The irreversible damage that the Amazon has suffered lately will lead to severe water stress in the upcoming future. It will only accelerate global warming and climate change destroying the Amazon rainforest, considered to be "the lungs of the world" due to its fundamental role in the cyclic process of evapotranspiration that is crucial to the sustainability of our planet. The fact that the Amazon forest is shared by nine different countries also complicates the matter as any issue within the Amazon is a multilateral issue. Any damage made to the Amazon has a significant impact on the general condition of the Earth. The international concern surrounding the deforestation of the Amazon should be directly tackled by Brazil's neighbouring countries as well. Unfortunately, the great ideological divide existing in the region, along with the significant corruption present in the political spheres of these countries and the considerable disparity in the balance of political power held by each one of these, blocks the possibility of making any progress in the field. Under the leadership of Bolsonaro and Morales, not only is the Amazon forest at stake as they keep on denying the magnitude of the ecocide that has been perpetrated under their watch, but they also threaten the great advancements that have been made in the political sphere, such as the Paris Agreement and Escazu Agreement, towards higher environmental protection and democracy. The focus on commercial and economic growth needs to be targeted towards the creation of a sustainable economy. Maintaining these agreements at the core of the decision-making process should be a binding rule for nations in the region as preserving the great biodiversity of Latin America is key to achieve environmental equality and equilibrium on a global scale.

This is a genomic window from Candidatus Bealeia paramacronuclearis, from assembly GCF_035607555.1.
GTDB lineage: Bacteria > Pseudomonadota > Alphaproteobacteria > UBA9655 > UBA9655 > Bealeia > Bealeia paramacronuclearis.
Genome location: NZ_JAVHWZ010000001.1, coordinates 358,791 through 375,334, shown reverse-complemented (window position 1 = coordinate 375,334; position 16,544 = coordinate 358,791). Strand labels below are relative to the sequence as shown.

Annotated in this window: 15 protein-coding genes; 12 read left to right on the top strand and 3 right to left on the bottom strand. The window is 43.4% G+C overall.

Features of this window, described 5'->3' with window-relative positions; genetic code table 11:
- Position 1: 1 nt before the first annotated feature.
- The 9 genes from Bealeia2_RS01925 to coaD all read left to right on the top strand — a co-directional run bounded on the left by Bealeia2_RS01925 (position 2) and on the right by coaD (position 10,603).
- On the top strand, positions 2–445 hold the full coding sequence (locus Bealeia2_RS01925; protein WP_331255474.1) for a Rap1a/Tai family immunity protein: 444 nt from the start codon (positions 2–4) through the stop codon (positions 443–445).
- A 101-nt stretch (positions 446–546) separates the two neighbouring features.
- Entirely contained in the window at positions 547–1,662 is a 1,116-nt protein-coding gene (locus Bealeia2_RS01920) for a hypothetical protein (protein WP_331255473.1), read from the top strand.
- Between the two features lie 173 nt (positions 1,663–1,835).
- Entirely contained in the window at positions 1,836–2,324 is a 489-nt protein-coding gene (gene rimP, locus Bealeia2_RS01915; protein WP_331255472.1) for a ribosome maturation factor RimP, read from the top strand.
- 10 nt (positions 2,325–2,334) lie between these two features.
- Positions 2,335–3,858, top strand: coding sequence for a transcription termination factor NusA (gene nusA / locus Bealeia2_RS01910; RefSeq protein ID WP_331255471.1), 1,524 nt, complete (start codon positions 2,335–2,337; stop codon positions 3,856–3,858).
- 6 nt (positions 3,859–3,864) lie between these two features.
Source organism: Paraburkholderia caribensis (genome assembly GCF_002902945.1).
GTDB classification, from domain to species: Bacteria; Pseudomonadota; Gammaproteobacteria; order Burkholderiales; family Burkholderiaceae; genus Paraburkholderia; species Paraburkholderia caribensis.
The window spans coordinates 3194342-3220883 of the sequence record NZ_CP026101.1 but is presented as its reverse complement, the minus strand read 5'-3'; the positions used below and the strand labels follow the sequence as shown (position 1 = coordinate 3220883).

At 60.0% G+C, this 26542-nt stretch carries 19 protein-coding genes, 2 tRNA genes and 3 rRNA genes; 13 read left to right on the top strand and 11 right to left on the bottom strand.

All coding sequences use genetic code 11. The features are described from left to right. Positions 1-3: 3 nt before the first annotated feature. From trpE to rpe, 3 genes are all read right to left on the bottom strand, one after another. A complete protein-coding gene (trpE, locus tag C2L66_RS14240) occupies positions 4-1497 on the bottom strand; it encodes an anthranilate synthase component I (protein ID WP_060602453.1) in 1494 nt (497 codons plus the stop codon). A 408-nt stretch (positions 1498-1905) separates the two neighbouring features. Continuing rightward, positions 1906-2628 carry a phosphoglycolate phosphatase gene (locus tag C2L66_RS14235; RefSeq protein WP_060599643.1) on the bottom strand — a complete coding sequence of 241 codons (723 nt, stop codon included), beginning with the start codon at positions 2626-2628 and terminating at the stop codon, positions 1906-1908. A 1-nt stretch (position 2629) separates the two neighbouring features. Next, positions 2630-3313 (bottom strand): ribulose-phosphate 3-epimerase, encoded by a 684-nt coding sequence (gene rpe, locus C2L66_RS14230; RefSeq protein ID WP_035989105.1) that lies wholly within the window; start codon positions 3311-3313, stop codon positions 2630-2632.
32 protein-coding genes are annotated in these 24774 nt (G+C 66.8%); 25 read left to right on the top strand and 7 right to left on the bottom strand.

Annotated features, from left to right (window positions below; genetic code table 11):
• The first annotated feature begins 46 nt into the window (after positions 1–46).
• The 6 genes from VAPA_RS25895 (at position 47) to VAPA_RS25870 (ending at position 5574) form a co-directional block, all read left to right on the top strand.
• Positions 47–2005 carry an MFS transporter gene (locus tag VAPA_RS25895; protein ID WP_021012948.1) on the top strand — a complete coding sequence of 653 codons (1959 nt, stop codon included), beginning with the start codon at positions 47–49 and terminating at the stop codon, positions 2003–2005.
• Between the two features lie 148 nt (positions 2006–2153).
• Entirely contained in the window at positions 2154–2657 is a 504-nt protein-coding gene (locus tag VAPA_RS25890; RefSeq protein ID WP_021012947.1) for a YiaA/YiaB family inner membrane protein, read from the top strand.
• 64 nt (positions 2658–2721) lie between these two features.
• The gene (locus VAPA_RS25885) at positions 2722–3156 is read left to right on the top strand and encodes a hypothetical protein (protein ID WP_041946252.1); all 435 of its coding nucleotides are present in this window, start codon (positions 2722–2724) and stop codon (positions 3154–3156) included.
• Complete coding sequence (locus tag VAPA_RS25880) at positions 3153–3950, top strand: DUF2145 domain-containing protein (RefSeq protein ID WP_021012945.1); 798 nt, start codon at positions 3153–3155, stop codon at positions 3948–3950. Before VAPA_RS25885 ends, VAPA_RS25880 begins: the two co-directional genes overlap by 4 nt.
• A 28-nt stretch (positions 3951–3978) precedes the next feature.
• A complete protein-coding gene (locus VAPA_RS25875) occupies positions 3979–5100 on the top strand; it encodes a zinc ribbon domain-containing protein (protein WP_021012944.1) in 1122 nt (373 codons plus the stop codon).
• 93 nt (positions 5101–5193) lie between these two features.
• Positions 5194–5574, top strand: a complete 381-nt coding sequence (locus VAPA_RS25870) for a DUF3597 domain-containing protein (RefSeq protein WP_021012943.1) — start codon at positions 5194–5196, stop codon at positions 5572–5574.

Latin American and Caribbean nations are running against the clock in terms of environmental policy decision-making. Therefore, it is necessary to act swiftly in order to make substantial change happen regionally, which can immediately create a positive impact in the international scene. The first step has already been taken with the enactment of the Escazu Agreement, but there is still a long way ahead in the negotiation process to achieve environmental equality in the region and this is where countries can either make it or break it. Latin American governments must act to halt biodiversity loss as soon as possible in order to achieve ecological sustainability, environmental justice and sustainable economic growth.
Future Thought Leaders is a democratic space presenting the thoughts and opinions of rising Energy & Sustainability writers, their opinions do not necessarily represent those of illuminem. This article was also published as part of the 20th Edition of KCL Dialogue.
Carla Suárez is currently a Press and Information Section Trainee at the European External Action Service. During her BA in European studies at King's College London she was also involved in numerous media related jobs and societies. Carla Suárez is also interested and committed to the environment as she has continued to volunteer at environmental organizations across the past 3 years.